AFTER much expectation, and many inquiries, the last volume of the late reverend Mr. Henry's Exposition now appears in the world. The common disadvantages that attend posthumous productions, Will doubtless be discerned in this; but we hope, though there are diversities of gifts, there will be found to be the same spirit. Some of the relations and hearers of that excellent person have been at the pains of transcribing the notes they took, in short-hand of this part of the holy scripture, when expounded by him in his family, or in the congregation; they have furnished us with very good materials for the finishing this great work; and we doubt not, but that the ministers who have been concerned in it, have made the use of those assistances, which may entitle this composure to the honour of Mr. Henry's name; and if so, they can very willingly conceal their own.
The New Testament may be very properly divided into two parts, the one Historical, the other Epistolary. It is the exposition of the latter we now recommend; and shall offer some thoughts of the epistolary way of writing in general, and then proceed to observe the divine authority of these epistles, together with the style, matter, method, and design of them; leaving what might be said concerning the several inspired penmen to the prefaces appertaining to the particular epistles.
As to the Epistolary way of writing, it may be sufficient to observe, it has usually three properties. It may in some things be more difficult to be understood, but then it is very profitable and very pleasant: these will be found to be the properties of these sacred letters. We shall meet with things not easy to be understood, especially in some parts of them, where we cannot so well discover the particular occasions on which they were written, or the questions or matters of fact to which they refer: but this is abundantly compensated by the profit which will accrue to those that read them with due attention; they will find the strongest reasoning, the most moving expostulations, and warm and pressing exhortations, mixed with seasonable cautions and reproofs, which are all admirably fitted to impress the mind with suitable sentiments and affections. And how much solid pleasure and delight must this afford to persons of a serious and religious spirit, especially when they wisely and faithfully apply to themselves what they find to suit their case! Thus they will appear to be as truly written to them as if their names were superscribed on them. It is natural for us to be very much pleased in perusing a wise and kind letter, full of instruction and comfort, sent unto us by an absent friend: how then should we prize this part of holy scripture, when we consider herein that our God and Saviour has written these letters to us, in which we have the great things of his law and gospel, the things that belong to our peace! By these means not only the holy apostles, being dead, yet speak, but the Lord of the prophets and apostles continues to speak and write to us; and while we read them with proper affections, and follow them with suitable petitions and thanksgiving, a blessed correspondence and intercourse will be kept up between heaven and us, while we are yet sojourners in thc earth.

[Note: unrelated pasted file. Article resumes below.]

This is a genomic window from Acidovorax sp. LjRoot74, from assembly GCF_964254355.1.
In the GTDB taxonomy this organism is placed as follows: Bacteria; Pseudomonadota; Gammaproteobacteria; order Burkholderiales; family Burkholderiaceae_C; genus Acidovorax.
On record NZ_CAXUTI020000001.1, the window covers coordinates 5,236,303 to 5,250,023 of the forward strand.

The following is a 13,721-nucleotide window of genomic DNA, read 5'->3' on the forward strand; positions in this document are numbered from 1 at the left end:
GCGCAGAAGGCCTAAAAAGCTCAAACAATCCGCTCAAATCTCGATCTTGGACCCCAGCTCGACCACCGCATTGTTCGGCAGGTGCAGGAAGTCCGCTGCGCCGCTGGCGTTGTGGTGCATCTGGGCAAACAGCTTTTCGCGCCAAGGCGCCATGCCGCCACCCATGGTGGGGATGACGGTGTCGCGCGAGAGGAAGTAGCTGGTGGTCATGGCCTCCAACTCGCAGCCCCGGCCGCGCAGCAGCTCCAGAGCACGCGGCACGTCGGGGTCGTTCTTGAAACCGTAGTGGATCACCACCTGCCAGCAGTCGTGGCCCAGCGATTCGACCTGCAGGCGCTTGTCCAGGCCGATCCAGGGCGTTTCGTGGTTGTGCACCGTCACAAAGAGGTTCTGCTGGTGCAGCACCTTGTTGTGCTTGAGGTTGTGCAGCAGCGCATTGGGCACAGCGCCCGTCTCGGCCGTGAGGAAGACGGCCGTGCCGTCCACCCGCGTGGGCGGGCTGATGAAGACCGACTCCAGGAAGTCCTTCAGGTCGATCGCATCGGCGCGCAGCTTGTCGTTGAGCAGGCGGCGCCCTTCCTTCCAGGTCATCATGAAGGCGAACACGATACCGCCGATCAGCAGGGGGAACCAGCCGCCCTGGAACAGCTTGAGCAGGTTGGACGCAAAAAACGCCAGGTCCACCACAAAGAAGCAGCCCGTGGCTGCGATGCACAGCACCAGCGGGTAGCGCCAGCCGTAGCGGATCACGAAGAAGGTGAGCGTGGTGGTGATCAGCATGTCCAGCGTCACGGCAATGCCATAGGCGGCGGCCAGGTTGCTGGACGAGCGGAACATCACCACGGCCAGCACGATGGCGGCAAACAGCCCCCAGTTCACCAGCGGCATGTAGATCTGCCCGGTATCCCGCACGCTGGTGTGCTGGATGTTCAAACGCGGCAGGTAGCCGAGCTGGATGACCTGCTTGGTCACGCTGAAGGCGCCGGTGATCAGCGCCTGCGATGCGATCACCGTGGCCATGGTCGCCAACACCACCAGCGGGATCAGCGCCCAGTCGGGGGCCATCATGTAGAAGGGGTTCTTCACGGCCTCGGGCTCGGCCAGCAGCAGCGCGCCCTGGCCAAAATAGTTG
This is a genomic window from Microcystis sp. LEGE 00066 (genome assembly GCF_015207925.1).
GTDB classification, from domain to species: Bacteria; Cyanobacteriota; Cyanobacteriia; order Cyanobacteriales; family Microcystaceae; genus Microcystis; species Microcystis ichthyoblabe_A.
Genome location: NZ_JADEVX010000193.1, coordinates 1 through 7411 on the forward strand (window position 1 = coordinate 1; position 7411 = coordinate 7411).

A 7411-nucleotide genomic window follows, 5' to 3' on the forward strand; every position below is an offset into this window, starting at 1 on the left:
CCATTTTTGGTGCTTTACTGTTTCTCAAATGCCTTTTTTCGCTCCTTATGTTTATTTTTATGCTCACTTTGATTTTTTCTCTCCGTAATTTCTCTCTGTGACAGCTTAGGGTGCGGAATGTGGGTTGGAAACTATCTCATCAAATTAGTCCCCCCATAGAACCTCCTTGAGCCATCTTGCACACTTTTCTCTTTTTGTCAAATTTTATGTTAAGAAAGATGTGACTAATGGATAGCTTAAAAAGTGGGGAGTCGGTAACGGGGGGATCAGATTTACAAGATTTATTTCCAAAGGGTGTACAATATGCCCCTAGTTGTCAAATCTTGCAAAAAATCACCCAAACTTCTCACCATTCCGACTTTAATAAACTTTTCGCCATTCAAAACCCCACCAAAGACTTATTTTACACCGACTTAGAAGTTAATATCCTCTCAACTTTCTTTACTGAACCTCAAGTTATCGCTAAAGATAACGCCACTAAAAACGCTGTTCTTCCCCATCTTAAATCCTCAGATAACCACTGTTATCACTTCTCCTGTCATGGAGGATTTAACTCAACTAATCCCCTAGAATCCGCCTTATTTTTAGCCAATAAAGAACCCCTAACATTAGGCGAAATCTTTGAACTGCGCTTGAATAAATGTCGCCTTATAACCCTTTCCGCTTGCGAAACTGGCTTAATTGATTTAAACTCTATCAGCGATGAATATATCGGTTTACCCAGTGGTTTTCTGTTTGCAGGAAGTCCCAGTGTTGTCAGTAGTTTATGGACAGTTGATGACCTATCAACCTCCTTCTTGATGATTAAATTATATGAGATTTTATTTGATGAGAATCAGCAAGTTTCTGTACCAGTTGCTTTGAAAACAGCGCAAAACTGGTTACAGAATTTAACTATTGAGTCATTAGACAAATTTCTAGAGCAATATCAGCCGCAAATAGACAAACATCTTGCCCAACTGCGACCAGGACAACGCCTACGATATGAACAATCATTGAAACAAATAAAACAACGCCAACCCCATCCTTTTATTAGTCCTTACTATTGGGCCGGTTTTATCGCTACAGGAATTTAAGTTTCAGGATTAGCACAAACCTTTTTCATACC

But it is the divine inspiration and authority of these epistles we are especially concerned to know; and it is of the last importance, that in this our minds be fully established. And we have strong and clear evidence, that these epistles were written by the apostles of our Lord Jesus, and that they (as the prophets of the Old Testament) spake and wrote as they were moved by the Holy Ghost. These epistles have in all ages of the church been received by christians as a part of those holy scriptures that are given by inspiration of God, and are profitable for doctrine, for reproof, for correction, and for instruction in righteousness, and are able to make us wise to salvation through faith which is in Jesus Christ; they are part of that perpetual, universal rule of faith and life, which contains doctrines and revelations we are bound to believe with a divine faith, as coming from the God of truth, and duties to be practised by us in obedience to the will of God, acknowledging that the things written therein are the commandments of God, 1 Cor. 14. 37. And for the same reasons that lead us to acknowledge the other parts of the Bible to be the word of God, we must own these to be so too.
If there be good reason (as indeed there is) to believe that the books of Moses were written by inspiration of God, there is the same reason to believe that the writings of the prophets were also from God; because the law and the prophets speak the same things, and such things as none but the Holy Ghost could teach: and if we must with a divine faith believe the Old Testament to be a revelation from God, we cannot with any good reason question the divine authority of the New, when we consider how exactly the histories of the one agree with the prophecies of the other, and how the dark types and shadows of the law are illustrated and accomplished in the gospel.
Nor can any person who pretends to believe the divine authority of the historical part of the New Testament, containing the Gospels and the Acts, with good reason question the equal authority of the epistolary part; for the subject-matter of all these epistles, as well as of the sermons of the apostles, is the word of God, (Rom. 10. 17. 1 Thess. 2. 13. Col. 1. 25.) and the gospel of God, (Rom. 15. 16. 2 Cor. 11. 7.) and the gospel of Christ, 2 Cor. 2. 12.
We are built upon the foundation of the apostles end prophets, Jesus Christ himself being the chief Corner-stone; and as Moses wrote of Christ, so did all the prophets, for the Spirit of Christ in them did testify of him. And the apostles confirmed what Christ himself began to teach, God also bearing them